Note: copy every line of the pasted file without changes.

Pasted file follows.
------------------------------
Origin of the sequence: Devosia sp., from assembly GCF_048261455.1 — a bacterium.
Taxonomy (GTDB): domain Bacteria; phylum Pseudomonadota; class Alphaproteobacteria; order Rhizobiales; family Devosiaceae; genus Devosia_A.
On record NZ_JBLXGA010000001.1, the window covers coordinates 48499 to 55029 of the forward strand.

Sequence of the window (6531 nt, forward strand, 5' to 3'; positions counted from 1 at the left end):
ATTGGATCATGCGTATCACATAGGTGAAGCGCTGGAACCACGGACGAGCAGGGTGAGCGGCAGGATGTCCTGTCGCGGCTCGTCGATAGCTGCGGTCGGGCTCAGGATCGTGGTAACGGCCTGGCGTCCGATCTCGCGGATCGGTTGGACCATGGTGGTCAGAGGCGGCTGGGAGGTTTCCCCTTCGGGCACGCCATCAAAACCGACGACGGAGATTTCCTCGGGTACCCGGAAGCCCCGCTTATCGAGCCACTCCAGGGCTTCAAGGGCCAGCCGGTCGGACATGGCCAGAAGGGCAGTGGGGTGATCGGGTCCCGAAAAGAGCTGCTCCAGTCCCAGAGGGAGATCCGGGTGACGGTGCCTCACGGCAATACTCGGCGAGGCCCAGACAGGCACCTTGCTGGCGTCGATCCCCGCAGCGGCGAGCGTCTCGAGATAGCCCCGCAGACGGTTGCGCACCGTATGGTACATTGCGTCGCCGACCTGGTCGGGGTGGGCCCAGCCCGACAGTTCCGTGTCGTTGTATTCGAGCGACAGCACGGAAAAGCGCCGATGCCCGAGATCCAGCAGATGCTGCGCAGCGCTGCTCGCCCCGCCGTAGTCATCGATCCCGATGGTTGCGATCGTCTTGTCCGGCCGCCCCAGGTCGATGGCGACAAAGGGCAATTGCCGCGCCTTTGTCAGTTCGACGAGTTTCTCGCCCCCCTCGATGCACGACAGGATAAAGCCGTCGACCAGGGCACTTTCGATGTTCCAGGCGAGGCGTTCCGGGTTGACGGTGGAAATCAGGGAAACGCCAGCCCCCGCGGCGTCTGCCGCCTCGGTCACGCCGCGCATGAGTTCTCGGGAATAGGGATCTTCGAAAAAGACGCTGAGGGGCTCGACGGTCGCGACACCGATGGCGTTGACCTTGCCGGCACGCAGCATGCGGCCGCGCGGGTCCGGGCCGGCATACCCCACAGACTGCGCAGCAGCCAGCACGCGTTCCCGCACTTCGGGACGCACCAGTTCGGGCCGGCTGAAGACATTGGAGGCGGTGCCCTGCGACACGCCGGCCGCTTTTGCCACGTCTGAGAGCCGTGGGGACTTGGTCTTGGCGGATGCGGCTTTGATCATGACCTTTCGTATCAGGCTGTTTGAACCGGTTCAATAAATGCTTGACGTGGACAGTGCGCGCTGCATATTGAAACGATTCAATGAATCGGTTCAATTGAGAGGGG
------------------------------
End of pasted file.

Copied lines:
Origin of the sequence: Devosia sp., from assembly GCF_048261455.1 — a bacterium.
Taxonomy (GTDB): domain Bacteria; phylum Pseudomonadota; class Alphaproteobacteria; order Rhizobiales; family Devosiaceae; genus Devosia_A.
On record NZ_JBLXGA010000001.1, the window covers coordinates 48499 to 55029 of the forward strand.

Sequence of the window (6531 nt, forward strand, 5' to 3'; positions counted from 1 at the left end):
ATTGGATCATGCGTATCACATAGGTGAAGCGCTGGAACCACGGACGAGCAGGGTGAGCGGCAGGATGTCCTGTCGCGGCTCGTCGATAGCTGCGGTCGGGCTCAGGATCGTGGTAACGGCCTGGCGTCCGATCTCGCGGATCGGTTGGACCATGGTGGTCAGAGGCGGCTGGGAGGTTTCCCCTTCGGGCACGCCATCAAAACCGACGACGGAGATTTCCTCGGGTACCCGGAAGCCCCGCTTATCGAGCCACTCCAGGGCTTCAAGGGCCAGCCGGTCGGACATGGCCAGAAGGGCAGTGGGGTGATCGGGTCCCGAAAAGAGCTGCTCCAGTCCCAGAGGGAGATCCGGGTGACGGTGCCTCACGGCAATACTCGGCGAGGCCCAGACAGGCACCTTGCTGGCGTCGATCCCCGCAGCGGCGAGCGTCTCGAGATAGCCCCGCAGACGGTTGCGCACCGTATGGTACATTGCGTCGCCGACCTGGTCGGGGTGGGCCCAGCCCGACAGTTCCGTGTCGTTGTATTCGAGCGACAGCACGGAAAAGCGCCGATGCCCGAGATCCAGCAGATGCTGCGCAGCGCTGCTCGCCCCGCCGTAGTCATCGATCCCGATGGTTGCGATCGTCTTGTCCGGCCGCCCCAGGTCGATGGCGACAAAGGGCAATTGCCGCGCCTTTGTCAGTTCGACGAGTTTCTCGCCCCCCTCGATGCACGACAGGATAAAGCCGTCGACCAGGGCACTTTCGATGTTCCAGGCGAGGCGTTCCGGGTTGACGGTGGAAATCAGGGAAACGCCAGCCCCCGCGGCGTCTGCCGCCTCGGTCACGCCGCGCATGAGTTCTCGGGAATAGGGATCTTCGAAAAAGACGCTGAGGGGCTCGACGGTCGCGACACCGATGGCGTTGACCTTGCCGGCACGCAGCATGCGGCCGCGCGGGTCCGGGCCGGCATACCCCACAGACTGCGCAGCAGCCAGCACGCGTTCCCGCACTTCGGGACGCACCAGTTCGGGCCGGCTGAAGACATTGGAGGCGGTGCCCTGCGACACGCCGGCCGCTTTTGCCACGTCTGAGAGCCGTGGGGACTTGGTCTTGGCGGATGCGGCTTTGATCATGACCTTTCGTATCAGGCTGTTTGAACCGGTTCAATAAATGCTTGACGTGGACAGTGCGCGCTGCATATTGAAACGATTCAATGAATCGGTTCAATTGAGAGGGG